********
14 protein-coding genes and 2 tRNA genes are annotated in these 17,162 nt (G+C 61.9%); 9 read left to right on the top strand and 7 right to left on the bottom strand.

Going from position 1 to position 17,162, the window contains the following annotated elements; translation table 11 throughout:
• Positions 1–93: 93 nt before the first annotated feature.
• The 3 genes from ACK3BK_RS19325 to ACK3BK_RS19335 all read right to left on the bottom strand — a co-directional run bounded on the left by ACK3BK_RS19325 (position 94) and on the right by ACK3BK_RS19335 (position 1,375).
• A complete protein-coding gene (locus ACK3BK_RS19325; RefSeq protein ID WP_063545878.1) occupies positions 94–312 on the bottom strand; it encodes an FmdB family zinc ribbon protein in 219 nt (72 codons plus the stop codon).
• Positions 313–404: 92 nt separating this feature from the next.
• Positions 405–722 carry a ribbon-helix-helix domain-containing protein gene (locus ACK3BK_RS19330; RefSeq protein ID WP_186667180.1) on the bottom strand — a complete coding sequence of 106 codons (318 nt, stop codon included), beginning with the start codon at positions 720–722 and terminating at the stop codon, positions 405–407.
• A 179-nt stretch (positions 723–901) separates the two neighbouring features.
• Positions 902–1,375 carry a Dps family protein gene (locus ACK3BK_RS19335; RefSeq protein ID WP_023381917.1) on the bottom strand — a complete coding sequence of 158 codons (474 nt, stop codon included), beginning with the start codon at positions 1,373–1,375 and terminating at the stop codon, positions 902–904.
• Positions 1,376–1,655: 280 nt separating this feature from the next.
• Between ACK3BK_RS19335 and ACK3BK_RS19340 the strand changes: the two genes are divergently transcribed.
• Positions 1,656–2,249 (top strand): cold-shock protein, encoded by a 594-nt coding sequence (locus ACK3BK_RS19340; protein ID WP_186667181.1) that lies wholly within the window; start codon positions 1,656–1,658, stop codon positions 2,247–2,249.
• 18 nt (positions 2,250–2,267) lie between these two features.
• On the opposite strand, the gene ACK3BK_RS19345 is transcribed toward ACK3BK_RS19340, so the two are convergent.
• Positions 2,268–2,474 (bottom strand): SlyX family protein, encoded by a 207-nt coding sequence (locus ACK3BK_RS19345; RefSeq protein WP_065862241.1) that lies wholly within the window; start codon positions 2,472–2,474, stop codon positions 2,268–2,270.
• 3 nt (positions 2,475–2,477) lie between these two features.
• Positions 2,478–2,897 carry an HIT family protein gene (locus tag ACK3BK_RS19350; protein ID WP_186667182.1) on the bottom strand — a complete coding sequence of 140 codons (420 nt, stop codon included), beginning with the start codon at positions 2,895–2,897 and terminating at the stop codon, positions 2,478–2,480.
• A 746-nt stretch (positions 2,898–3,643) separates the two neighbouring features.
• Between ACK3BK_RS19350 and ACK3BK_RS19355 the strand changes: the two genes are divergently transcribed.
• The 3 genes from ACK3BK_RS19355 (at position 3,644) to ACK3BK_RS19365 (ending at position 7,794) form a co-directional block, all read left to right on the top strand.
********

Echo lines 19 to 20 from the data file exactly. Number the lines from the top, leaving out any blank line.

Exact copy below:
• Between ACK3BK_RS19350 and ACK3BK_RS19355 the strand changes: the two genes are divergently transcribed.
• The 3 genes from ACK3BK_RS19355 (at position 3,644) to ACK3BK_RS19365 (ending at position 7,794) form a co-directional block, all read left to right on the top strand.